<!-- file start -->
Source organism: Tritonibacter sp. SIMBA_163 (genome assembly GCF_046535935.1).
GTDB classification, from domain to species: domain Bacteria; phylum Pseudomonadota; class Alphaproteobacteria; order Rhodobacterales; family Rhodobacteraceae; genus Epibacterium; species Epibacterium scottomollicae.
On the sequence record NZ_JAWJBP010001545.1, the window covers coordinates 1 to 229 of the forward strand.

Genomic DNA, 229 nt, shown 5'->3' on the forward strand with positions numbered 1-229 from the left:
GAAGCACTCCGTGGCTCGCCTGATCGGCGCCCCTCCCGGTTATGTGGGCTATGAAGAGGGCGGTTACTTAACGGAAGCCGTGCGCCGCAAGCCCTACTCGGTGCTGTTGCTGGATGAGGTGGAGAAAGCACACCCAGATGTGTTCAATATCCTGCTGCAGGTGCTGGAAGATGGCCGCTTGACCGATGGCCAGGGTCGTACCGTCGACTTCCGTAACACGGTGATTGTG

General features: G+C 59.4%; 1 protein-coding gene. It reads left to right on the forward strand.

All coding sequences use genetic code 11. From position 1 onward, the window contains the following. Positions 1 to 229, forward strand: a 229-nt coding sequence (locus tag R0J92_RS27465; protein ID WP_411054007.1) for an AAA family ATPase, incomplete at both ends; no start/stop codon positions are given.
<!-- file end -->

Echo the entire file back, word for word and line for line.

Source organism: Tritonibacter sp. SIMBA_163 (genome assembly GCF_046535935.1).
GTDB classification, from domain to species: domain Bacteria; phylum Pseudomonadota; class Alphaproteobacteria; order Rhodobacterales; family Rhodobacteraceae; genus Epibacterium; species Epibacterium scottomollicae.
On the sequence record NZ_JAWJBP010001545.1, the window covers coordinates 1 to 229 of the forward strand.

Genomic DNA, 229 nt, shown 5'->3' on the forward strand with positions numbered 1-229 from the left:
GAAGCACTCCGTGGCTCGCCTGATCGGCGCCCCTCCCGGTTATGTGGGCTATGAAGAGGGCGGTTACTTAACGGAAGCCGTGCGCCGCAAGCCCTACTCGGTGCTGTTGCTGGATGAGGTGGAGAAAGCACACCCAGATGTGTTCAATATCCTGCTGCAGGTGCTGGAAGATGGCCGCTTGACCGATGGCCAGGGTCGTACCGTCGACTTCCGTAACACGGTGATTGTG

General features: G+C 59.4%; 1 protein-coding gene. It reads left to right on the forward strand.

All coding sequences use genetic code 11. From position 1 onward, the window contains the following. Positions 1 to 229, forward strand: a 229-nt coding sequence (locus tag R0J92_RS27465; protein ID WP_411054007.1) for an AAA family ATPase, incomplete at both ends; no start/stop codon positions are given.